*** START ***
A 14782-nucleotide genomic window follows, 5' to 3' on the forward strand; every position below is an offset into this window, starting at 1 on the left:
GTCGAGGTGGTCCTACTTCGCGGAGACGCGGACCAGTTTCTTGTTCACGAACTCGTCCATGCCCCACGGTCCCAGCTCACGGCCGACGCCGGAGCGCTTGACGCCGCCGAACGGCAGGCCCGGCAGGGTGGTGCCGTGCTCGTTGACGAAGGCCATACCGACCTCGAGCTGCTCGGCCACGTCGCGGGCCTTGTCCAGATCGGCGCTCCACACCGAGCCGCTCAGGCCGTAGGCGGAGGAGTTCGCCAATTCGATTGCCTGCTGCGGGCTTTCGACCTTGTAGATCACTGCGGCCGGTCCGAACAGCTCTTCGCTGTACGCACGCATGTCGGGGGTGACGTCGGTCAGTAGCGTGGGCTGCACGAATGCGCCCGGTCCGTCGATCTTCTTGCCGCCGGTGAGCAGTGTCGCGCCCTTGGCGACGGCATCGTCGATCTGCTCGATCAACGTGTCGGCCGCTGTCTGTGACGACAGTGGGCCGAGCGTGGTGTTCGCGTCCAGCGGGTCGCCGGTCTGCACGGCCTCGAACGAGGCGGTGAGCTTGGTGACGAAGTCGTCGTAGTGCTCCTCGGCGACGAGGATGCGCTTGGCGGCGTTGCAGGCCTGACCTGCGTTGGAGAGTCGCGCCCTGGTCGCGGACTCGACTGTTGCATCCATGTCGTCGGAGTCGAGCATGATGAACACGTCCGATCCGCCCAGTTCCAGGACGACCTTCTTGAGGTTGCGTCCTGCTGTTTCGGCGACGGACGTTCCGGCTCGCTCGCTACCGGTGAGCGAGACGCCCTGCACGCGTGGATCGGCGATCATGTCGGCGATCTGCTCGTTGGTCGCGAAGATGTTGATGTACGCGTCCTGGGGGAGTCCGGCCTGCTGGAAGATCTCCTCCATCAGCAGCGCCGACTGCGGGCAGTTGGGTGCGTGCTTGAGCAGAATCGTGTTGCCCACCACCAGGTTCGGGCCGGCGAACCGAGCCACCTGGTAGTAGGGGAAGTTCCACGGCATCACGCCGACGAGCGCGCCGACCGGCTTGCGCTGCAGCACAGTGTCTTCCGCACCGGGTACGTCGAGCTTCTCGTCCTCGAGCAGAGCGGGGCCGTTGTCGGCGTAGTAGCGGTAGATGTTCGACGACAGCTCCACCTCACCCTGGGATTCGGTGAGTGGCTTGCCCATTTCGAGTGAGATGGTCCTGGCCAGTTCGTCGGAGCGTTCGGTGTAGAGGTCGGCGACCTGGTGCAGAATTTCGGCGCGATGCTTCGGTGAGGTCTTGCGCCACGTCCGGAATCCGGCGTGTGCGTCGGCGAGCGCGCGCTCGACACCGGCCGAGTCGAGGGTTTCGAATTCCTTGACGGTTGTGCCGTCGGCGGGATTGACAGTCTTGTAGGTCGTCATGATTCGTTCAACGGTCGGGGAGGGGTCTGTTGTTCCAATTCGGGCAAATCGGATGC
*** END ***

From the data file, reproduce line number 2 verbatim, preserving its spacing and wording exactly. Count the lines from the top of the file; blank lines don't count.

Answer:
GTCGAGGTGGTCCTACTTCGCGGAGACGCGGACCAGTTTCTTGTTCACGAACTCGTCCATGCCCCACGGTCCCAGCTCACGGCCGACGCCGGAGCGCTTGACGCCGCCGAACGGCAGGCCCGGCAGGGTGGTGCCGTGCTCGTTGACGAAGGCCATACCGACCTCGAGCTGCTCGGCCACGTCGCGGGCCTTGTCCAGATCGGCGCTCCACACCGAGCCGCTCAGGCCGTAGGCGGAGGAGTTCGCCAATTCGATTGCCTGCTGCGGGCTTTCGACCTTGTAGATCACTGCGGCCGGTCCGAACAGCTCTTCGCTGTACGCACGCATGTCGGGGGTGACGTCGGTCAGTAGCGTGGGCTGCACGAATGCGCCCGGTCCGTCGATCTTCTTGCCGCCGGTGAGCAGTGTCGCGCCCTTGGCGACGGCATCGTCGATCTGCTCGATCAACGTGTCGGCCGCTGTCTGTGACGACAGTGGGCCGAGCGTGGTGTTCGCGTCCAGCGGGTCGCCGGTCTGCACGGCCTCGAACGAGGCGGTGAGCTTGGTGACGAAGTCGTCGTAGTGCTCCTCGGCGACGAGGATGCGCTTGGCGGCGTTGCAGGCCTGACCTGCGTTGGAGAGTCGCGCCCTGGTCGCGGACTCGACTGTTGCATCCATGTCGTCGGAGTCGAGCATGATGAACACGTCCGATCCGCCCAGTTCCAGGACGACCTTCTTGAGGTTGCGTCCTGCTGTTTCGGCGACGGACGTTCCGGCTCGCTCGCTACCGGTGAGCGAGACGCCCTGCACGCGTGGATCGGCGATCATGTCGGCGATCTGCTCGTTGGTCGCGAAGATGTTGATGTACGCGTCCTGGGGGAGTCCGGCCTGCTGGAAGATCTCCTCCATCAGCAGCGCCGACTGCGGGCAGTTGGGTGCGTGCTTGAGCAGAATCGTGTTGCCCACCACCAGGTTCGGGCCGGCGAACCGAGCCACCTGGTAGTAGGGGAAGTTCCACGGCATCACGCCGACGAGCGCGCCGACCGGCTTGCGCTGCAGCACAGTGTCTTCCGCACCGGGTACGTCGAGCTTCTCGTCCTCGAGCAGAGCGGGGCCGTTGTCGGCGTAGTAGCGGTAGATGTTCGACGACAGCTCCACCTCACCCTGGGATTCGGTGAGTGGCTTGCCCATTTCGAGTGAGATGGTCCTGGCCAGTTCGTCGGAGCGTTCGGTGTAGAGGTCGGCGACCTGGTGCAGAATTTCGGCGCGATGCTTCGGTGAGGTCTTGCGCCACGTCCGGAATCCGGCGTGTGCGTCGGCGAGCGCGCGCTCGACACCGGCCGAGTCGAGGGTTTCGAATTCCTTGACGGTTGTGCCGTCGGCGGGATTGACAGTCTTGTAGGTCGTCATGATTCGTTCAACGGTCGGGGAGGGGTCTGTTGTTCCAATTCGGGCAAATCGGATGC